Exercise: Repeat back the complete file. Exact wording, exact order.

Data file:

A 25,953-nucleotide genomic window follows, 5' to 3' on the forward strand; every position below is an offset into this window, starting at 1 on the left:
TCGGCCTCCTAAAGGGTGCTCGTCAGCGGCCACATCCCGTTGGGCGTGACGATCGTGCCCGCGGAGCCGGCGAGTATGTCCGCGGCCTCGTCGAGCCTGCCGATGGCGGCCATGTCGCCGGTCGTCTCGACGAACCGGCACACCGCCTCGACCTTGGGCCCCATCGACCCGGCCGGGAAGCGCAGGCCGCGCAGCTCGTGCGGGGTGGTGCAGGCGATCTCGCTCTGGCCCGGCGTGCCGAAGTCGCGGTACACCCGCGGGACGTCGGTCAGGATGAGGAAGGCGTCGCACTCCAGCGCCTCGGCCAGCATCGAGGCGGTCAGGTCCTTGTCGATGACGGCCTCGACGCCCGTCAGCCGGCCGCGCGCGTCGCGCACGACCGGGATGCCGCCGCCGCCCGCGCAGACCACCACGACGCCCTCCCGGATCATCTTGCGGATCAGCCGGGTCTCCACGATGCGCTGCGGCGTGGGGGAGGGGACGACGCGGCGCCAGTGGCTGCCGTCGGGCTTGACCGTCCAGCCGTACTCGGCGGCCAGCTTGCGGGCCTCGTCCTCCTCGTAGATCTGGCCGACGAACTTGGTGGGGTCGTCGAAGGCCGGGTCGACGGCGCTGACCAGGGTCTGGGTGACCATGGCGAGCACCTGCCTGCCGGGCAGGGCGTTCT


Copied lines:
A 25,953-nucleotide genomic window follows, 5' to 3' on the forward strand; every position below is an offset into this window, starting at 1 on the left:
TCGGCCTCCTAAAGGGTGCTCGTCAGCGGCCACATCCCGTTGGGCGTGACGATCGTGCCCGCGGAGCCGGCGAGTATGTCCGCGGCCTCGTCGAGCCTGCCGATGGCGGCCATGTCGCCGGTCGTCTCGACGAACCGGCACACCGCCTCGACCTTGGGCCCCATCGACCCGGCCGGGAAGCGCAGGCCGCGCAGCTCGTGCGGGGTGGTGCAGGCGATCTCGCTCTGGCCCGGCGTGCCGAAGTCGCGGTACACCCGCGGGACGTCGGTCAGGATGAGGAAGGCGTCGCACTCCAGCGCCTCGGCCAGCATCGAGGCGGTCAGGTCCTTGTCGATGACGGCCTCGACGCCCGTCAGCCGGCCGCGCGCGTCGCGCACGACCGGGATGCCGCCGCCGCCCGCGCAGACCACCACGACGCCCTCCCGGATCATCTTGCGGATCAGCCGGGTCTCCACGATGCGCTGCGGCGTGGGGGAGGGGACGACGCGGCGCCAGTGGCTGCCGTCGGGCTTGACCGTCCAGCCGTACTCGGCGGCCAGCTTGCGGGCCTCGTCCTCCTCGTAGATCTGGCCGACGAACTTGGTGGGGTCGTCGAAGGCCGGGTCGACGGCGCTGACCAGGGTCTGGGTGACCATGGCGAGCACCTGCCTGCCGGGCAGGGCGTTCT